Dismiss Notice
Join Physics Forums Today!
The friendliest, high quality science and math community on the planet! Everyone who loves science is here!

A Queueing Problem

  1. May 9, 2017 #1
    First post and I'm wondering if I could get some help. I'm new to queueing theory so I'm not sure how to solve this problem.

    Population-------------> Queue--------------> Server

    I have a calling population that is infinite or a vast amount. The queue capacity is limited at 13. There is 1 server in the process. The population time with the server varies from 10s - 1.5 hrs. The time the population spends in queue before going to the server is 2 hrs. The population chosen MUST go in the queue before the server. So I have a big selection that have to be served, but a smaller capacity. How would I pick the sequence (Queue discipline?) from the calling population that will keep the server running for the most amount of time? If the population sequence selected has short service times, eventually, the server will have to wait 2 hrs for the next selected population. So I need a sequence that will stagger them so while the server is taking x hr to finish with current job, the queue will be able to prepare the next one with minimal wait time and repeat. Appreciate any help with this

    EDIT -- More details: there is a long list of customer orders (Population) and before these orders are assembled they have to be prepped. The prepping queue has a max capacity of 13 orders at a time. So I am only able to select 13 customer orders at a time before assembly. Prepping queue time remains pretty much the same (2-3hrs). Assembly (server) time can range from 10 seconds to 2 hrs. I want to pick a sequence out of the customer order list that will minimize the server idle time.
     
    Last edited by a moderator: May 9, 2017
  2. jcsd
  3. May 9, 2017 #2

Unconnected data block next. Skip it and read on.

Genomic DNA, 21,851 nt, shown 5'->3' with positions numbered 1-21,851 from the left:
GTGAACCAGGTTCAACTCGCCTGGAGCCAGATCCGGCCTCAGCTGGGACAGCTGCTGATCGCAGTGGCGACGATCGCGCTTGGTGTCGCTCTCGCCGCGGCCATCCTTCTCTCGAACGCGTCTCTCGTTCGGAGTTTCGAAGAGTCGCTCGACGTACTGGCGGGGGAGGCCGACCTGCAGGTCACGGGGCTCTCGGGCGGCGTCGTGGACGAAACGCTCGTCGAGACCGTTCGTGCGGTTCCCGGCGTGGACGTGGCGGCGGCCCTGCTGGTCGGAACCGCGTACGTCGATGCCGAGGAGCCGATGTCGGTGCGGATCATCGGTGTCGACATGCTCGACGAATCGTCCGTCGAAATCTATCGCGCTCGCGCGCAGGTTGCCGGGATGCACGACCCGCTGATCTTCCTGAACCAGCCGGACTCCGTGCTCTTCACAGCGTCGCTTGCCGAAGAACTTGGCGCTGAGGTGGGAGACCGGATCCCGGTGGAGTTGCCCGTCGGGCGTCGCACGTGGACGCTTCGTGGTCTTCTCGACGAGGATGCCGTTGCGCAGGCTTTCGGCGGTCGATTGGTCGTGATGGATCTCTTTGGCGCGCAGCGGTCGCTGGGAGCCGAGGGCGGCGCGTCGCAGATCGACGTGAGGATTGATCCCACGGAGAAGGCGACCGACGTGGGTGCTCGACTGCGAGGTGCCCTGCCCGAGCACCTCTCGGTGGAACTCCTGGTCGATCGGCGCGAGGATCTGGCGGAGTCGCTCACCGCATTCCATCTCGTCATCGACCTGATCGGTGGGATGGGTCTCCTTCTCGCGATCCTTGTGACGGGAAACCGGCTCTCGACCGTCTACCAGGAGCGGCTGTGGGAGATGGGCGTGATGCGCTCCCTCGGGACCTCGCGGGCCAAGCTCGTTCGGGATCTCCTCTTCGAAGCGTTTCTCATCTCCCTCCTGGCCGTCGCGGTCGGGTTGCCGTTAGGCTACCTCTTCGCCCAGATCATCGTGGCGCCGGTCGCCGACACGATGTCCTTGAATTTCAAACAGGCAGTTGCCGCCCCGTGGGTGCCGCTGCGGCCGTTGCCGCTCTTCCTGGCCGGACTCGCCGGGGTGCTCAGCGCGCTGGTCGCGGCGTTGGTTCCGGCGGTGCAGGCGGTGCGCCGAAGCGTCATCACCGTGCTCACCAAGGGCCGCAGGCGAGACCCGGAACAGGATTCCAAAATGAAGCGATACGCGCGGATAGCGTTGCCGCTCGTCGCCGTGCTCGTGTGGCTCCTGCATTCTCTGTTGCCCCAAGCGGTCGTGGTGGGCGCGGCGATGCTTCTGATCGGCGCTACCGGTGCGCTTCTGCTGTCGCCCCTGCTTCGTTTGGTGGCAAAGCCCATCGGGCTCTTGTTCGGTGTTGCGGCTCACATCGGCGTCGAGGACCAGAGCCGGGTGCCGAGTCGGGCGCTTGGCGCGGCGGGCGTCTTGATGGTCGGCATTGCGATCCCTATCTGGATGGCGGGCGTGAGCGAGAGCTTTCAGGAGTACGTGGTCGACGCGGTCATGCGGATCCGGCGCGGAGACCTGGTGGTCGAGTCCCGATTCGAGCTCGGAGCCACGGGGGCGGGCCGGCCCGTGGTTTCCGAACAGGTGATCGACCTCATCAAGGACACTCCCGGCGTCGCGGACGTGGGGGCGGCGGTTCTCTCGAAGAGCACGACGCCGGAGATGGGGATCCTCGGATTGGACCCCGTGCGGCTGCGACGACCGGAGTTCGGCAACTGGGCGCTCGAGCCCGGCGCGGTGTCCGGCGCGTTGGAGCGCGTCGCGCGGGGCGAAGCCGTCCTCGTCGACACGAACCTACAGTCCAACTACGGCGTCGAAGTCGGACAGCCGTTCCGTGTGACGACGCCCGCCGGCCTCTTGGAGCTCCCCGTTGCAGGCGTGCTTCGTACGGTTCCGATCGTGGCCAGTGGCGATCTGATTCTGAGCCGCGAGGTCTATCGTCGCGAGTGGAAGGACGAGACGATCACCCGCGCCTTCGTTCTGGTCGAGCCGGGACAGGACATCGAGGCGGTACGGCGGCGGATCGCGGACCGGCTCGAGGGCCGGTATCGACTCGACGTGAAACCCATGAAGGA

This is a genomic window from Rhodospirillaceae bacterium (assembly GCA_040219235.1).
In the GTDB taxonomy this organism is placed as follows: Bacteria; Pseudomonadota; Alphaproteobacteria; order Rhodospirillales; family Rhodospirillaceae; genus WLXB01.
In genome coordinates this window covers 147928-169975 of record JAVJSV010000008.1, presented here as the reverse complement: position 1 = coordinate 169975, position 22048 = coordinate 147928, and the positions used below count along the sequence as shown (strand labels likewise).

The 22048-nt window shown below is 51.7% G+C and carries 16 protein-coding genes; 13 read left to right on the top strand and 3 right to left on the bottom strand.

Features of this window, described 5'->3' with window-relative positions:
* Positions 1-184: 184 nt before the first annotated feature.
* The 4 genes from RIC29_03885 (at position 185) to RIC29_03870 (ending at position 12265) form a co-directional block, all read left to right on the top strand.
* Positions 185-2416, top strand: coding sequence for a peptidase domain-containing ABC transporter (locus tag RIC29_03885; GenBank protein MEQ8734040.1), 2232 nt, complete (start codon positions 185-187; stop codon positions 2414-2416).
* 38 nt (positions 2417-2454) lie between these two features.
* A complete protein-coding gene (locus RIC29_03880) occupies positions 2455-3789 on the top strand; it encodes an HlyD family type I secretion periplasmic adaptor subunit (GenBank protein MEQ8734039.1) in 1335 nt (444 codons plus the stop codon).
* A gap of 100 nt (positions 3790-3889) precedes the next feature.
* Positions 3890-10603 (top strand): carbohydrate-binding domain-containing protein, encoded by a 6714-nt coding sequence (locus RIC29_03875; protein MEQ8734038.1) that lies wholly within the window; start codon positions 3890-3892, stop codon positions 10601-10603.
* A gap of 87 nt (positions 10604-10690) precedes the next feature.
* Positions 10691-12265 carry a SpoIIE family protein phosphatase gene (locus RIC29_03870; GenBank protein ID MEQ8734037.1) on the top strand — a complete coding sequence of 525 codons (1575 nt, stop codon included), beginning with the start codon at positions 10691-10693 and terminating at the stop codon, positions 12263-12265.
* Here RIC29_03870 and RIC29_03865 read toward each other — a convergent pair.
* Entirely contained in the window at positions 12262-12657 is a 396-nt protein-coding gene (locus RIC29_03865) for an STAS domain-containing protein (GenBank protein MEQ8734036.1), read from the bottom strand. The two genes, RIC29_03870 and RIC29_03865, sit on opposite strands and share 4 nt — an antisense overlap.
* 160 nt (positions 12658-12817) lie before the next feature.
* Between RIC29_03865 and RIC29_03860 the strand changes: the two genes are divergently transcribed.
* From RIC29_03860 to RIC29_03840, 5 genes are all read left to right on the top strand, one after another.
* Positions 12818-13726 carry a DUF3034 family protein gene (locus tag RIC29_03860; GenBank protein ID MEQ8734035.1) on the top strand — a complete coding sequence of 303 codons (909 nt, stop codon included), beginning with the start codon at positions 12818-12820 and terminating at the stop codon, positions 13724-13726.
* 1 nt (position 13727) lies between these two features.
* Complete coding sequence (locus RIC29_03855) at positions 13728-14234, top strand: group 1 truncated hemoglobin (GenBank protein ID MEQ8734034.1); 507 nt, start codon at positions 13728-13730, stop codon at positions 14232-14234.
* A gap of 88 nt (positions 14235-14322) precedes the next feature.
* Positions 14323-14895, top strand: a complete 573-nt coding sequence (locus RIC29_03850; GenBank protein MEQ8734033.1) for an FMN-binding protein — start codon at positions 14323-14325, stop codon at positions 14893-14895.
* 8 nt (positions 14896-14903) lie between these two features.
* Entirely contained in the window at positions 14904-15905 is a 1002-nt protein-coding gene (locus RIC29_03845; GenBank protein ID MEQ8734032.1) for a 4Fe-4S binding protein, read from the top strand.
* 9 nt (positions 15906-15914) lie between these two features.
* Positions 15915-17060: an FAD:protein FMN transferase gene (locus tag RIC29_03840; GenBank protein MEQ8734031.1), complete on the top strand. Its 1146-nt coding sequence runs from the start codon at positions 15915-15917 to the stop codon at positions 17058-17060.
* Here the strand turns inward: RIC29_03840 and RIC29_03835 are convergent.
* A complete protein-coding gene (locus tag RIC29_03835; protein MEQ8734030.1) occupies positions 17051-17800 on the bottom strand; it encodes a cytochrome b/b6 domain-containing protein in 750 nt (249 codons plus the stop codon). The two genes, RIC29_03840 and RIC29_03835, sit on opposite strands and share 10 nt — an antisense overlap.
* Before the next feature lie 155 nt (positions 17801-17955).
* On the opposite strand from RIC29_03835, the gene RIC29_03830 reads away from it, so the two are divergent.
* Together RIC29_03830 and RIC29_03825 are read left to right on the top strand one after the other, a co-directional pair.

FactChecker

    User Avatar
    Science Advisor
    Gold Member

    I have a general comment on this. For practical analysis of these problems, you should apply simulation and not rely on the analytical queueing theory results. The analytical results only apply to very simple, standard situations that are not very realistic or practical. Most queueing problems of anything but the simplest networks require simulations to analyse. There are several software packages available to help build queueing simulations. See https://en.wikipedia.org/wiki/List_of_discrete_event_simulation_software . Once you have a simulation, you can determine steady-state conditions and transient behavior under a variety of conditions. Furthermore, the simulations allow you to collect all sorts of statistics that are very difficult to get analytically.

    Here is a recent example showing the difficulty of analyzing a fairly simple queueing problem: https://www.physicsforums.com/threads/waiting-time-in-a-queue-using-poisson-arrival.902175
    And the only way I would feel confident of their results is if there was a simulation that supported them.
     
    Last edited: May 10, 2017
  4. May 10, 2017 #3
    I see what you mean. The analysis on that was in depth. Solving my problem would take way too much time. I will look into the software packages. That might be the fastest and easiest way. Thanks for your help!
     
Know someone interested in this topic? Share this thread via Reddit, Google+, Twitter, or Facebook

Have something to add?
Draft saved Draft deleted



Similar Discussions: Queueing Problem
  1. Queueing Theory (Replies: 20)

  2. QUEUE THEORY (Replies: 0)

Loading...